I remember the very day that I became black.
Up to my thirteenth year I lived in the little Negro town of Eatonville, Florida.
The only white people I knew passed through the town going to or coming from Orlando, Florida.
The native whites rode dusty horses, and the northern tourists traveled down the sandy village road in automobiles.
The town knew the Southerners and never stopped chewing sugar cane when they passed.
They were peered at cautiously from behind curtains by the timid.
The front deck might seem a frightening place for the rest of the town, but it was a front row seat for me.
My favorite place was on top of the <1>gatepost1>.
Not only did I enjoy the show, but I didn't mind the actors knowing that I liked it.
I usually spoke to them in passing.
I'd wave at them and when they returned my wave, I would say a few words of greeting.
Usually the automobile or the horse paused at this, and after a strange exchange of greetings,
If one of my family happened to come to the front of the house in time to see me, of course the conversation would be rudely broken off.
Only they didn't know it.
The colored people gave no coins.
They disapproved of any joyful tendencies in me, but I was their Zora nevertheless.
I belonged to them, to the nearby hotels, to the country—everybody's Zora.
But changes came to the family when I was thirteen, and I was sent to school in Jacksonville.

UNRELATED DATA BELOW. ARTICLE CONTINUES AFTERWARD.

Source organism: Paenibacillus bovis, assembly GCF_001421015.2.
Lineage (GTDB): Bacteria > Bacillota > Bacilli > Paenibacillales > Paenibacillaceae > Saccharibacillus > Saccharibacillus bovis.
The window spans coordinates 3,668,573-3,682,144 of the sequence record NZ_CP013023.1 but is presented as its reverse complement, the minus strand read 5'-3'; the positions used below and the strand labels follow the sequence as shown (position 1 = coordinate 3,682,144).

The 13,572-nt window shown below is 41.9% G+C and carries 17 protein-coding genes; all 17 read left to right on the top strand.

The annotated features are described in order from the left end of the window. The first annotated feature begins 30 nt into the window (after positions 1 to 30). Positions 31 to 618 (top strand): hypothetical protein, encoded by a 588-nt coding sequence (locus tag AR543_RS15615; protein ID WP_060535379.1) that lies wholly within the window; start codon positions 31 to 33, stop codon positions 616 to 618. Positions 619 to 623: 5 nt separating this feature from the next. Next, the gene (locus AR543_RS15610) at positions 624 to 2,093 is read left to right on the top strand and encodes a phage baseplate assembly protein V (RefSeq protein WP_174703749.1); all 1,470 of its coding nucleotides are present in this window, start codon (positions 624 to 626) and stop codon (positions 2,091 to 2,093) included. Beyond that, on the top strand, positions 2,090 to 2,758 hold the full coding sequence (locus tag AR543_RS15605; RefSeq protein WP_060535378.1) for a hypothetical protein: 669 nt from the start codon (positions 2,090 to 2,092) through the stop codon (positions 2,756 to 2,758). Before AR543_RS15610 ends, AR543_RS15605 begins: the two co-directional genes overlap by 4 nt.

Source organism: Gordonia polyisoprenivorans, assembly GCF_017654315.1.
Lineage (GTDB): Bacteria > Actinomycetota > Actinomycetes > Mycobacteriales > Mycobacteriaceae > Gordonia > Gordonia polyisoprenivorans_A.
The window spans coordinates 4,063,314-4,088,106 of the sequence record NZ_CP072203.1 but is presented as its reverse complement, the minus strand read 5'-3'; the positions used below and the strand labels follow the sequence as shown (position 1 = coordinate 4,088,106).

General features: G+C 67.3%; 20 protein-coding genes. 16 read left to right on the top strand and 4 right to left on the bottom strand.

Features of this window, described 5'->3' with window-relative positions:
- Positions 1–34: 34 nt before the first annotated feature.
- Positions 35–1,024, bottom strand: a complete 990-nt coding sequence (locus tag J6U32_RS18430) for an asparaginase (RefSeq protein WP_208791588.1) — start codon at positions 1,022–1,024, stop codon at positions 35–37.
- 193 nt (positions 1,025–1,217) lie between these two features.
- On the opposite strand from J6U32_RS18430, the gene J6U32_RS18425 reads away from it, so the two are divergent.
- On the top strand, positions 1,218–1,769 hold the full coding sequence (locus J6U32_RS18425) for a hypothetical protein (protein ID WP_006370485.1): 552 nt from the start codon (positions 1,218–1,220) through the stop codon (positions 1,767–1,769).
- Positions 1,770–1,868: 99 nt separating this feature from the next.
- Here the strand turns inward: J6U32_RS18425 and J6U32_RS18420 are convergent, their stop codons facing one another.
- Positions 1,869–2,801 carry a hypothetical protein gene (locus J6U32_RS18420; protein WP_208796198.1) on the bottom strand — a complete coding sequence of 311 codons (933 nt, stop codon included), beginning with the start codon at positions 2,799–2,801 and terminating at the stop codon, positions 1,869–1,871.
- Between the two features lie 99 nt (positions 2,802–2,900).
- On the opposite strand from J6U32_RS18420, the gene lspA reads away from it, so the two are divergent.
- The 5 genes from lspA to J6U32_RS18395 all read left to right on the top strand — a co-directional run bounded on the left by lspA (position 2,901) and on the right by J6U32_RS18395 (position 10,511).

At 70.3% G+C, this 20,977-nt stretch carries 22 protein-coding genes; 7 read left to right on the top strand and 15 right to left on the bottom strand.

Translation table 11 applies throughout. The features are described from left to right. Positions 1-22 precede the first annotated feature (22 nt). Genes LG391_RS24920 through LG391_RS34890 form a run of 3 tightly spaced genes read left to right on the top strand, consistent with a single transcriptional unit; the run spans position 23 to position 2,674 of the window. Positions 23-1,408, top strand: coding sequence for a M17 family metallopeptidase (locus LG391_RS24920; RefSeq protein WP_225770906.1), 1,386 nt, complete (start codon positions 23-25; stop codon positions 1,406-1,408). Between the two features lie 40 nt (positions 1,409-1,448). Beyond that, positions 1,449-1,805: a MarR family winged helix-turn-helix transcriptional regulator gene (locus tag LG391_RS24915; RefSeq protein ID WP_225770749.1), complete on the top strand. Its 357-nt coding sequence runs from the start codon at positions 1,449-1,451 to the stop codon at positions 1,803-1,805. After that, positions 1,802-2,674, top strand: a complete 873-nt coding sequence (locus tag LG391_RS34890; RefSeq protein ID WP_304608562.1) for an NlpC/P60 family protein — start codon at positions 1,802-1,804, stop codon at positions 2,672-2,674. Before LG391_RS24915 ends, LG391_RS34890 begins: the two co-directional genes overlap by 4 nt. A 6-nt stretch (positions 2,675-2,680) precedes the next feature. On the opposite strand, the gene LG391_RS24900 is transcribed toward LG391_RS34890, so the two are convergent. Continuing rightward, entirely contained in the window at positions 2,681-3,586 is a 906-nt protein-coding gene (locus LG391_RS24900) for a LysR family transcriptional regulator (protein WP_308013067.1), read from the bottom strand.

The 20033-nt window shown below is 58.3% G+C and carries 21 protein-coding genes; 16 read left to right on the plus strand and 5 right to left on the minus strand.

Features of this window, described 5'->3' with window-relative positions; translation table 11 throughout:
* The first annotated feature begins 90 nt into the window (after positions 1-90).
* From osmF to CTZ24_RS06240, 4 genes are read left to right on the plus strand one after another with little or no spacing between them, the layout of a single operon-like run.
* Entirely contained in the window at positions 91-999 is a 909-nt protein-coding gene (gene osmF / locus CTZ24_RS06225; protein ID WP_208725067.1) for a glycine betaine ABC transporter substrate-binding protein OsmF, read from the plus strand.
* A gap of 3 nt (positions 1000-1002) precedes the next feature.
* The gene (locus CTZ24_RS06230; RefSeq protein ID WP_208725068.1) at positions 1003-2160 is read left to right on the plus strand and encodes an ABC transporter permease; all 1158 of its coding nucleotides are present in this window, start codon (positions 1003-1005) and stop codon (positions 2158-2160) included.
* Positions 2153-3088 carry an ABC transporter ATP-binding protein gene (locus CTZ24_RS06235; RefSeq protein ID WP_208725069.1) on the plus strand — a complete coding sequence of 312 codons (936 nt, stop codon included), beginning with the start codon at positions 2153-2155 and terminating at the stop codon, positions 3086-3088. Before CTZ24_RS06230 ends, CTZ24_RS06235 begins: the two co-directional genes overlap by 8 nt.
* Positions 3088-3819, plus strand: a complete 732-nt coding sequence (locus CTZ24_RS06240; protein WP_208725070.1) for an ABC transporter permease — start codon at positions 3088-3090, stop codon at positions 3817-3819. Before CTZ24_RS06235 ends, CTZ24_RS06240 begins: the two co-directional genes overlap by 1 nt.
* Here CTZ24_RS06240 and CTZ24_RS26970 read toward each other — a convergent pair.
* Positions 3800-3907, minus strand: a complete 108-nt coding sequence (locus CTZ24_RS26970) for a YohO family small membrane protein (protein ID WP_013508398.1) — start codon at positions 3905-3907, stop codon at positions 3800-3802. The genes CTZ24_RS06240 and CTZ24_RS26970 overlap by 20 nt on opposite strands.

I left Eatonville as Zora.
When I got off the <2>riverboat2> at Jacksonville, she was no more.
It seemed that I had suffered a huge change.
I was not Zora of Eatonville anymore; I was now a little black girl.
I found it out in certain ways.
In my heart as well as in the mirror, I became a permanent brown—like the best shoe polish, guaranteed not to rub nor run.
Slavery is something sixty years in the past.
The operation was successful and the patient is doing well, thank you. The terrible war that made me an American instead of a slave said "On the line!".
The period following the Civil War said "Get set!", and the generation before me said "Go!".
Like a foot race, I am off to a flying start and I must not halt in the middle to look behind and weep.
Slavery is the price I paid for civilization, and the choice was not with me. No one on earth ever had a greater chance for glory—the world to be won and nothing to be lost.
It is quite exciting to hold the center of the national stage, with the audience not knowing whether to laugh or to weep.
I do not always feel colored.
Even now I often achieve the unconscious Zora of that small village, Eatonville.
For instance, I can sit in a restaurant with a white person.
We enter chatting about any little things that we have in common and the white man would sit calmly in his seat, listening to me with interest.
At certain times I have no race, I am me.
<3>propped3> up against a wall—against a wall in company with other bags, white, red and yellow.
Pour out the contents, and there is discovered a pile of small things both valuable and worthless.
Bits of broken glass, lengths of string, a key to a door long since decayed
away, a rusty <4>knife-blade4>, old shoes saved for a road that never was and never will be, a nail bent under the weight of things too heavy for any nail, a dried flower or two still with a little <5>fragrance5>.
In your hand is the brown bag.
On the ground before you is the pile it held—so much like the piles in the other bags, could they be emptied, that all might be combined and mixed in a single heap and the bags refilled without altering the content of any greatly.
A bit of colored glass more or less would not matter.